Ever since I read about "The Printable CEO", I've experimented with keeping track of some personal metrics. Whilst the PCEO allowed me to keep a rough score of how much work I was doing, I always felt that with a little tweaking it could answer much more detailed questions.
Specifically, I wanted to be able to answer questions like:
- What am I really spending my time doing?
- Where am I wasting the most time?
- What parts can I remove or automate to make me more efficient?
Once I started thinking about what I'd like to know, my brain started throwing out way more questions:
- Am I more effective in the morning, afternoon or night?
- Does spending longer on the computer help me get more done?
- How often should I take a break? For how long?
- What websites waste my time the most? More importantly, does spending my time on these sites make me feel happy or miserable?
- How much does exercise do I do? What has the most effect on my weight? What about on my mood?
- What habits should I create to make me happier?
That's a lot of questions, but in essence what I really wanted to know was:
What can I do to be happier?
Perhaps that question is a little too big to be answered by a bunch of numbers and charts,
I tried to take an approach that took work and play into account, rather than just trying to wring another few minutes out of my day in the name of "productivity".
Most of my work is based on the computer, so I naturally went for a technical solution to all of this. To answer most questions, I needed to track the following:
- What I'm doing on the computer
- My todo items (scheduled + completed)
- Exercise + diet
- My mood
Tracking computer usage
I've used RescueTime in the past to track time spent on the computer. Although the Linux client doesn't get much love these days, it works well enough once it's setup. RescueTime automatically collects statistics silently in the background, so it's a pretty frictionless way of keeping tabs on things.
The RescueTime API provides plenty of ways to access information. The free version doesn't give access to document titles, so you can't track which websites you spend time on, but there's still enough information to build a good profile of where your time is spent.
If you use Google Chrome as your browser you can access the history database which is stored using SQLite. You still need to categorize sites into positive/negative productivity, but it's a start. Chrome History in R is a good place to start if you're interested in taking that route. I don't currently use it to build any stats, but I may integrate it at some point.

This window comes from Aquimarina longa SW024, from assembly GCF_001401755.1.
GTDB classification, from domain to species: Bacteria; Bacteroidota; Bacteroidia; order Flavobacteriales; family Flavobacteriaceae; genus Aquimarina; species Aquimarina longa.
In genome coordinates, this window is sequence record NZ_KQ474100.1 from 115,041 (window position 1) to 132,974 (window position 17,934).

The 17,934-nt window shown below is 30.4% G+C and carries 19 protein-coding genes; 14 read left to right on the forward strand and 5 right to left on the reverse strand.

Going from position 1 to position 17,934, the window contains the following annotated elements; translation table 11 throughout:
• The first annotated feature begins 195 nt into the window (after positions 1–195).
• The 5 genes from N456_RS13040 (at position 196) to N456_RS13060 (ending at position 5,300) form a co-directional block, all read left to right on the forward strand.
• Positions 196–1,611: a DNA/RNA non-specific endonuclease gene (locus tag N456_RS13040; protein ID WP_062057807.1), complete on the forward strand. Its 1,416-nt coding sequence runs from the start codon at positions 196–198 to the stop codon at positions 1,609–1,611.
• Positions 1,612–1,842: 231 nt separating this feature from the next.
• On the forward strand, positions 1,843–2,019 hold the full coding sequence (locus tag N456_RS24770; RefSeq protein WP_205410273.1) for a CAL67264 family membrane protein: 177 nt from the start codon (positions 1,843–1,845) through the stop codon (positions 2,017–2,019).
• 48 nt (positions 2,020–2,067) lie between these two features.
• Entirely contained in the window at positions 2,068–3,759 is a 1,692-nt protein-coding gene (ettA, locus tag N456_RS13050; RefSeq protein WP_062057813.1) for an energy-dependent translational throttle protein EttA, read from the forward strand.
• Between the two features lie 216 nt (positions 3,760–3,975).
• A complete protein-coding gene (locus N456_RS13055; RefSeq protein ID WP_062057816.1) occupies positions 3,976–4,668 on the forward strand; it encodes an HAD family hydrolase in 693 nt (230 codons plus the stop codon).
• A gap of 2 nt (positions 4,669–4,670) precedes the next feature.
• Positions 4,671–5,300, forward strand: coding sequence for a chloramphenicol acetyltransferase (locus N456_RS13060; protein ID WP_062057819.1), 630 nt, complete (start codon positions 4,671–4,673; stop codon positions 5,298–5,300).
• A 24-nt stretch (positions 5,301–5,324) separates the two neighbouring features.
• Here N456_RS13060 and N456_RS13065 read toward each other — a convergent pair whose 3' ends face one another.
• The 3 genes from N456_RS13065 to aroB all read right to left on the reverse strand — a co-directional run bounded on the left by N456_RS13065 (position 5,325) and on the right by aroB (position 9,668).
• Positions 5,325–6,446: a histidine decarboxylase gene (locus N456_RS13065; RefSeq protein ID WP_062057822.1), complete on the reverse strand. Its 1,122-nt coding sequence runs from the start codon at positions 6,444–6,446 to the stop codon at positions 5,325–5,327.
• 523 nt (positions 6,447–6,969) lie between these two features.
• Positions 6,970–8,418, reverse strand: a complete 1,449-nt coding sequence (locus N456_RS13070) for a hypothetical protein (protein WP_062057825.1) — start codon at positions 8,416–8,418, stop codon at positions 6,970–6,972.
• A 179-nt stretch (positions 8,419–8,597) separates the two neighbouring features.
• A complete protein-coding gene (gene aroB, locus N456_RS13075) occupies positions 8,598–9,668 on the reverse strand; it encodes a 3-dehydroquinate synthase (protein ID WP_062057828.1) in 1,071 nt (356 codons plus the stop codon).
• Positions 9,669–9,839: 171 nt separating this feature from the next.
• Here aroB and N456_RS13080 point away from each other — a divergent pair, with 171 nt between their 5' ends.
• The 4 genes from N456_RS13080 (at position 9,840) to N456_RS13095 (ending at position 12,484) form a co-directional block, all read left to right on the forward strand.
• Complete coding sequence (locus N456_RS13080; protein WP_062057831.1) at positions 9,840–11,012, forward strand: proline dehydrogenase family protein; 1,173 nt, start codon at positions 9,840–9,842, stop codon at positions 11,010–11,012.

Tracking TODO items
Of all the to-do software I've used over the years, I've found Emacs + Org Mode suites my workflow the best. The learning curve is pretty steep, and it's certainly an acquired taste, but it's extremely powerful and configurable. It's probably the closest thing I've found to pen + paper, but with all the benefits of being digital (searchable, queryable etc).
Emacs itself is incredibly flexible, and Org Mode can generate summaries of time worked, along with a diary of work for each day. It can be extended with a little Lisp knowledge, although I use Perl for extracting detailed information as it has a few libraries for querying org files (and my Lisp knowledge is pretty poor).
Tracking exercise + diet
This one was a little trickier. There's no shortage of exercise tracking software, and wearable trackers are becoming even more prevalent. When I first started a regular fitness programme I used Traineo to track things. It's pretty nice to use, but there's no API which meant I couldn't access the data.
In the end I opted for the hacker approach and rolled my own solution. It didn't need to do anything particularly complex, just track exercise done, the times and calories burned. Org mode supports adding properties to any headline, so it can be used as an ad-hoc database.
With a little bit of tweaking it possible to just hit a few keystrokes and automatically insert your exercise.
Tracking my diet was the done in the same way. With a f keystrokes I can enter any data I need.
A key point was NOT to make things too complicated, but to give enough data so things can be charted.
As with the exercise planning, Emacs was the winner here. The biggest problem with tracking mood is it can be quite difficult to quantify. It's also relative to how I've recently felt - much like temperature. 70f feels cold in summer but warm in winter.
To begin with I tracked mood as a simple 1 - 10 scale, with 1 being miserable and 10 being happy, but after a few days it became clear this wasn't going to be as useful as I thought.
There's a lot more to be said about this, but for now I use two measurements: positive/negative mood and relaxed/stressed.
I tried to keep things based around my current workflow. I use emacs org-mode for most of my project management, so most of my manually tracked data is done with org-mode.
Turning all the data into something human readable is a bit of a Rube Goldberg experience. I use a Perl script to extract info from my org files so they can be stored in an Sqlite database. A PHP script then generates the various HTML files for monthly & yearly reports. It's not as elegant as I'd like, but it only takes ~60 seconds to generate all the reports and deploy them, so for now it's good enough.
For more information on the build process, check out "how it's made".
Publishing my Stats
You can view all my statistics from January 2012 onwards in the "bits" section.